National Collegiate Honors Council


Date of this Version



Published in Journal of the National Collegiate Honors Council, Fall/Winter 2013, Volume 14, Number 2


Copyright 2013 by the National Collegiate Honors Council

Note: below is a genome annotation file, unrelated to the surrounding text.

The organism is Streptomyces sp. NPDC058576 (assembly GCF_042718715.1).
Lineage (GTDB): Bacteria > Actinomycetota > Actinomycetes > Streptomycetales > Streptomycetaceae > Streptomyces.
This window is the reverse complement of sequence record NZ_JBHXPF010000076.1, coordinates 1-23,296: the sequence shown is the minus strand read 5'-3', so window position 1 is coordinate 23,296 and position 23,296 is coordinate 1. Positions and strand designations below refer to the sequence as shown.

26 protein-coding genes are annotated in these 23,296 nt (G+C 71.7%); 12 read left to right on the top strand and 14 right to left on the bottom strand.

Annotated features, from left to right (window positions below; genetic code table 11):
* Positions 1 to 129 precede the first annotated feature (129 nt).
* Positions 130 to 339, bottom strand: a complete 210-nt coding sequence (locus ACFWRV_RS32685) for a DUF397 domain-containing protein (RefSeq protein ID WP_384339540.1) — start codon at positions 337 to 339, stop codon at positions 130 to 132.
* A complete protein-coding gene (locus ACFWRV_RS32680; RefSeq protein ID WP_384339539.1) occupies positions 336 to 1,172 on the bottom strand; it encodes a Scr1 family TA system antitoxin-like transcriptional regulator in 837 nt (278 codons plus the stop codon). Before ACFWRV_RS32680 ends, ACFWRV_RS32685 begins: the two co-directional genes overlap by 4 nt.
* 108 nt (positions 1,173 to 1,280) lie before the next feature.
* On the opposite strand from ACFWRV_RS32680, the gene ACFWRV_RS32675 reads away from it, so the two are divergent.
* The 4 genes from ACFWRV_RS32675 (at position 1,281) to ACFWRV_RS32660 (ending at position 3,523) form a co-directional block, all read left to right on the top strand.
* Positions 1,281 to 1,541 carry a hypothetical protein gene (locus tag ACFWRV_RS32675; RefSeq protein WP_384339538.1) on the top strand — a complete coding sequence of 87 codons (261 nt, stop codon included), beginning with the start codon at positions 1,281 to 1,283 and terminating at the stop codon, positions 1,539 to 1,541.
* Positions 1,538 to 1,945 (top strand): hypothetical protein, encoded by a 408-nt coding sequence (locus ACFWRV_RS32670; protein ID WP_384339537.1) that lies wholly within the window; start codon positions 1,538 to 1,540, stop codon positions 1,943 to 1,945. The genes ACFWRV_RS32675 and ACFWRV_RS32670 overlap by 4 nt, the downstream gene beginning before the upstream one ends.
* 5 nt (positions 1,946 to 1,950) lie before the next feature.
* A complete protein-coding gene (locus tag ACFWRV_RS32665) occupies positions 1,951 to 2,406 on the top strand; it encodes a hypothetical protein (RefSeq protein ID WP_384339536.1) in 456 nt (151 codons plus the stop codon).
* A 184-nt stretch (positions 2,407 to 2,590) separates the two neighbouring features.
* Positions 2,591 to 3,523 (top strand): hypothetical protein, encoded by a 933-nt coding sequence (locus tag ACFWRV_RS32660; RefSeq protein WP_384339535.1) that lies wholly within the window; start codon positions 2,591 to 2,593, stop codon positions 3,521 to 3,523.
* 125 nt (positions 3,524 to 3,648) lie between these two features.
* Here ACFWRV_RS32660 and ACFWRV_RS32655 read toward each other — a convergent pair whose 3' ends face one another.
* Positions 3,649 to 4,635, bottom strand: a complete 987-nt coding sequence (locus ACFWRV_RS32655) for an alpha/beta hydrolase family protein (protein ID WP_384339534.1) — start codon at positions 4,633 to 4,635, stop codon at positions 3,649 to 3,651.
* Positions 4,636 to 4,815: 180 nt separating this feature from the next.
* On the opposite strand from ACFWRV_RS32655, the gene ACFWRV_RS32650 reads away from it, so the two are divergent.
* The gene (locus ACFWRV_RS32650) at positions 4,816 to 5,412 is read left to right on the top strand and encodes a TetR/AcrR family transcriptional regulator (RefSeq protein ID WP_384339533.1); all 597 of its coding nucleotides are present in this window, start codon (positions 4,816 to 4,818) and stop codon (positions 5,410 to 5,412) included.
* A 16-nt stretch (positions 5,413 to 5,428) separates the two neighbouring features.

In “Notes toward an Excellent Marxist-Elitist Honors Admissions Policy,” Jerry Herron argues that “a well-conceived admissions policy tells us much more than whom to recruit; it becomes the basis for a quantitative defense of what we do with data and puts a convincing dollar value on the good evangel of excellence.” As a rhetorician who worked at an advertising agency in a previous life, I can certainly acknowledge the value of promoting a product, whether we are pitching our programs to prospective students or performing feats of statistical prestidigitation for upper administration. I am also, however, skeptical about administration’s increasing overreliance upon quantitative data to the exclusion of all other assessment measures. True, numbers are easy to review and use for longitudinal and latitudinal comparisons, but do they effect authentic, productive change in our institutional and educational practices, or do we merely rotate instruments or revise existing ones until we achieve the desired results?